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Opera Director Yuval Sharon Awarded MacArthur 'Genius' Grant

Opera director Yuval Sharon, seen here at his home in Los Angeles, was named a 2017 MacArthur Fellow.

Opera director Yuval Sharon, seen here at his home in Los Angeles, was named a 2017 MacArthur Fellow.

John D. & Catherine T. MacArthur Foundation, Roman Cho

American opera and theater director Yuval Sharon has earned one of the most prestigious – and lucrative — honors in the arts world. He was announced, early Wednesday morning, as a MacArthur Fellow, a recipient of the so-called “genius grant” from the MacArthur Foundation, which comes with a no-strings-attached $625,000 purse. He joins 23 others, representing a broad range of talent in the arts, humanities and sciences. Musicians Rhiannon Giddens and Tyshawn Sorey are also among this year’s winners.

Sharon, still in his 30s, founded The Industry, an experimental opera company based in Los Angeles. He was singled out for, as the foundation cited, “expanding how opera is performed and experienced through immersive, multisensory and mobile productions that are infusing a new vitality into the genre.”

Labeled as “opera’s disrupter in residence,” Sharon plays with concepts of reality and fiction in his headphone opera Invisible Cities (by Christopher Cerrone), which is set amid real life commuters in a Los Angeles train station. The production was a 2014 Pulitzer Prize finalist. He’s also paired CGI technology with traditional staging in a reanimated version of Leoš Janáček‘s The Cunning Little Vixen, an opera originally inspired by a comic-strip.

But perhaps no production lives more outside-the-box (literally beyond the four walls of an opera house) or is more worthy of the MacArthur “genius” moniker than Sharon’s Hopscotch. With a team of six composers, six librettists, over 125 performers and a fleet of limousines, the “mobile opera” unfolds across the city of Los Angeles with audience members and musicians inside vehicles and assigned to specified locations. A lone trumpeter, for instance, offers solos from atop an abandoned water tower perched on the sixth floor of a warehouse. New Yorker critic Alex Ross compares its scope and ambition to Wagner’s four-day, 15-hour Ring cycle, describing Hopscotch as “a combination of road trip, architecture tour, contemporary-music festival and waking dream.”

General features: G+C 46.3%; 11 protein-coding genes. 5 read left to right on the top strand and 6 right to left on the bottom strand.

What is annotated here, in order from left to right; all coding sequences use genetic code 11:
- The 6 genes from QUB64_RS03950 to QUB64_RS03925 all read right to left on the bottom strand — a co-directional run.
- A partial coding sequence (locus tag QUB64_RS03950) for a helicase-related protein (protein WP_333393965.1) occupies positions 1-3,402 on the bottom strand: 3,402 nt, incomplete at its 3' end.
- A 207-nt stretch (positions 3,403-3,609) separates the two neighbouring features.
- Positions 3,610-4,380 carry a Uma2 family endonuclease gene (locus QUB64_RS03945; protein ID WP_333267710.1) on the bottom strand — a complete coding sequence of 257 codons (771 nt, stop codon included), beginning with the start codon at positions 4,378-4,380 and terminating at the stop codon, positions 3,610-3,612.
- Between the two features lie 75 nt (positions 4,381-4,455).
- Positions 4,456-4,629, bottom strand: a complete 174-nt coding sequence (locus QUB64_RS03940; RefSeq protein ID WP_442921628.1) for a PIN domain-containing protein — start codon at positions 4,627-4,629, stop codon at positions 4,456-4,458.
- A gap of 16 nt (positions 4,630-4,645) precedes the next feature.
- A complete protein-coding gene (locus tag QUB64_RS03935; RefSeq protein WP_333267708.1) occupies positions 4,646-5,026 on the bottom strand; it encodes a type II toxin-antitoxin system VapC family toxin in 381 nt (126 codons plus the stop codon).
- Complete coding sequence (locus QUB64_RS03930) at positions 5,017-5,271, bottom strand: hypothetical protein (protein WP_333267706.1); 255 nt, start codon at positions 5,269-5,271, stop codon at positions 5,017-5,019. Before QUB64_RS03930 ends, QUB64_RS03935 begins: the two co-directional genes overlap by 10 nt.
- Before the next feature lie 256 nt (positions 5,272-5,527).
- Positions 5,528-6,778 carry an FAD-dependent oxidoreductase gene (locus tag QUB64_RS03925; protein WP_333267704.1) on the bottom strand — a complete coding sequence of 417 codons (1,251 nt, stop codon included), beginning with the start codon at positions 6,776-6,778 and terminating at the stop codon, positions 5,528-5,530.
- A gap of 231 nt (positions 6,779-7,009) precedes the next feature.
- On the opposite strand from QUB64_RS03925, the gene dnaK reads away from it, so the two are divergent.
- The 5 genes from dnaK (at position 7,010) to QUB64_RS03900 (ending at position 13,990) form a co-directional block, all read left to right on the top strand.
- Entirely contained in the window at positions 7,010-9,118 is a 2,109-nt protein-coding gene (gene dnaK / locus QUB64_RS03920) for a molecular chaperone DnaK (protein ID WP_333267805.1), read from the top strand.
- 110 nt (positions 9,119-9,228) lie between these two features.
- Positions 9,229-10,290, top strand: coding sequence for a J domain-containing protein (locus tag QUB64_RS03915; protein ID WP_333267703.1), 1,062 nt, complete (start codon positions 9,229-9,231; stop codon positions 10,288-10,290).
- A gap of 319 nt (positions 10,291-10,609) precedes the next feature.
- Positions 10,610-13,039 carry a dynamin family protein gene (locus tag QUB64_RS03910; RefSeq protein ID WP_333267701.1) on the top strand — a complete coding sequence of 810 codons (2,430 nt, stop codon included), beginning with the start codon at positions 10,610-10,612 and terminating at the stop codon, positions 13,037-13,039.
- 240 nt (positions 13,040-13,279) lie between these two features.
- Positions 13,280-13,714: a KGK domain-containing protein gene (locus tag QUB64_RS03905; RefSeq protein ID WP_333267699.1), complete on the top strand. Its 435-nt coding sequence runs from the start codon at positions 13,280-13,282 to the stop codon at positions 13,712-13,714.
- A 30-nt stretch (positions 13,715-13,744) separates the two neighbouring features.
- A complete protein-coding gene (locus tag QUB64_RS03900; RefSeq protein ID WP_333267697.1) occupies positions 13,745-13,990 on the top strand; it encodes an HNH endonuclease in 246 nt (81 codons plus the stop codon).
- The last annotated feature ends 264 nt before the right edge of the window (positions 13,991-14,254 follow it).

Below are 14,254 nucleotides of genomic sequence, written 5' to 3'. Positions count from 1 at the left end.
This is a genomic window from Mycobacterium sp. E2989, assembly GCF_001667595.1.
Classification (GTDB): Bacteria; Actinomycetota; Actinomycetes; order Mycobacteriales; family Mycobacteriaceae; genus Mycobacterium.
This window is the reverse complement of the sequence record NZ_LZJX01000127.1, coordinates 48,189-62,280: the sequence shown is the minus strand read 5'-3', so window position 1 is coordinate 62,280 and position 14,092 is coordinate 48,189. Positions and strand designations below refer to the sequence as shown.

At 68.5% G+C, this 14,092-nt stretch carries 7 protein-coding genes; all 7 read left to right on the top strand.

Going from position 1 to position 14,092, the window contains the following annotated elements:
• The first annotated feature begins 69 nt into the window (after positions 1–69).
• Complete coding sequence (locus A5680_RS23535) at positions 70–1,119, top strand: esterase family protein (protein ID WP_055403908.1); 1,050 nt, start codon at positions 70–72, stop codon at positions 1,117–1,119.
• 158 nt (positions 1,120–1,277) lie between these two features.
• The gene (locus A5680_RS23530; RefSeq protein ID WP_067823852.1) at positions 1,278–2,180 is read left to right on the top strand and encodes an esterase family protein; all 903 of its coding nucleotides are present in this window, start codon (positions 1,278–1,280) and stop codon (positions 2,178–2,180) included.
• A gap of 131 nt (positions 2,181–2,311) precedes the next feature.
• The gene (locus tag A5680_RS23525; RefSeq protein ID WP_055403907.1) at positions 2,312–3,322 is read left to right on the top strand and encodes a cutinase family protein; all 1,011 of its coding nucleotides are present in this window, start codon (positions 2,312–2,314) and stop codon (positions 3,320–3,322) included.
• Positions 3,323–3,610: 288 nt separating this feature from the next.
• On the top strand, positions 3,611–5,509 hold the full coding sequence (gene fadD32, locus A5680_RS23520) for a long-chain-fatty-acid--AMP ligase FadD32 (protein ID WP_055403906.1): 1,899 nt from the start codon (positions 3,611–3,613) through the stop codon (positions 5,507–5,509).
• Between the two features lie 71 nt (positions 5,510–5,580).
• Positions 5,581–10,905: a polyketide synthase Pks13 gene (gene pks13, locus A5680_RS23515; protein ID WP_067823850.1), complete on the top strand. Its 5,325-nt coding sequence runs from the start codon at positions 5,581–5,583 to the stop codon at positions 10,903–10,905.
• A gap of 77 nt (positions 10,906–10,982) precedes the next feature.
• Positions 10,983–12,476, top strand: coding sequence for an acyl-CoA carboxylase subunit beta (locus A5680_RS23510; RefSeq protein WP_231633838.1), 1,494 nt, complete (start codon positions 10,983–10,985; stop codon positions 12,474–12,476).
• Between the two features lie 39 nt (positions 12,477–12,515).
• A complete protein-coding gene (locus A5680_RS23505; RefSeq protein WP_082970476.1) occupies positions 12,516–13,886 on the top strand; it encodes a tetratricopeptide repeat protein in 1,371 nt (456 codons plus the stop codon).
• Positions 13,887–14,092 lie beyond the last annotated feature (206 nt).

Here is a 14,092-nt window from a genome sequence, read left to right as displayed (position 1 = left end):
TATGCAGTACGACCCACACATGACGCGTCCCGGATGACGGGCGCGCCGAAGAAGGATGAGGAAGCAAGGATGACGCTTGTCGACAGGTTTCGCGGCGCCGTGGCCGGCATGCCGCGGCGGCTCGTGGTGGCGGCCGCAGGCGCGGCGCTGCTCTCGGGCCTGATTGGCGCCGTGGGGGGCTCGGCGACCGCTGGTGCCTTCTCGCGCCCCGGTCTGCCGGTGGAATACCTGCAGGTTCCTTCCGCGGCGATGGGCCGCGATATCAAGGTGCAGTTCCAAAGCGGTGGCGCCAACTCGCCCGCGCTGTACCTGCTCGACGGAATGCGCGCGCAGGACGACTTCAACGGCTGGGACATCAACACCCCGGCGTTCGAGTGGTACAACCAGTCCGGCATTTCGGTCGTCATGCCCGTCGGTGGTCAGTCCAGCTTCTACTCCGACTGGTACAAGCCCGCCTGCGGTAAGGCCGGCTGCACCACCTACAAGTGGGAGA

Sharon graduated as an English Literature major (with a minor in dramatic arts) from the University of California, Berkeley in 2001. Before starting The Industry, he worked as an assistant director on productions at the Los Angeles Opera, the San Francisco Opera, New York City Opera and abroad at the Mariinsky Theater in St. Petersburg and at Berlin’s Komische Oper.

Earlier this year, Sharon was announced as one of the producers at the 2018 Bayreuth Festival in Germany. It’s the first time the all-Wagner music fest has named an American to produce an opera. His latest work, an operatic adaptation of Orson Welles’ radio drama War of the Worlds (with music by Annie Gosfield) premieres at Walt Disney Concert Hall, and on the streets of L.A., on Nov. 12.

Note: The John D. and Catherine T. MacArthur Foundation, which awards these grants, is among NPR’s financial supporters.

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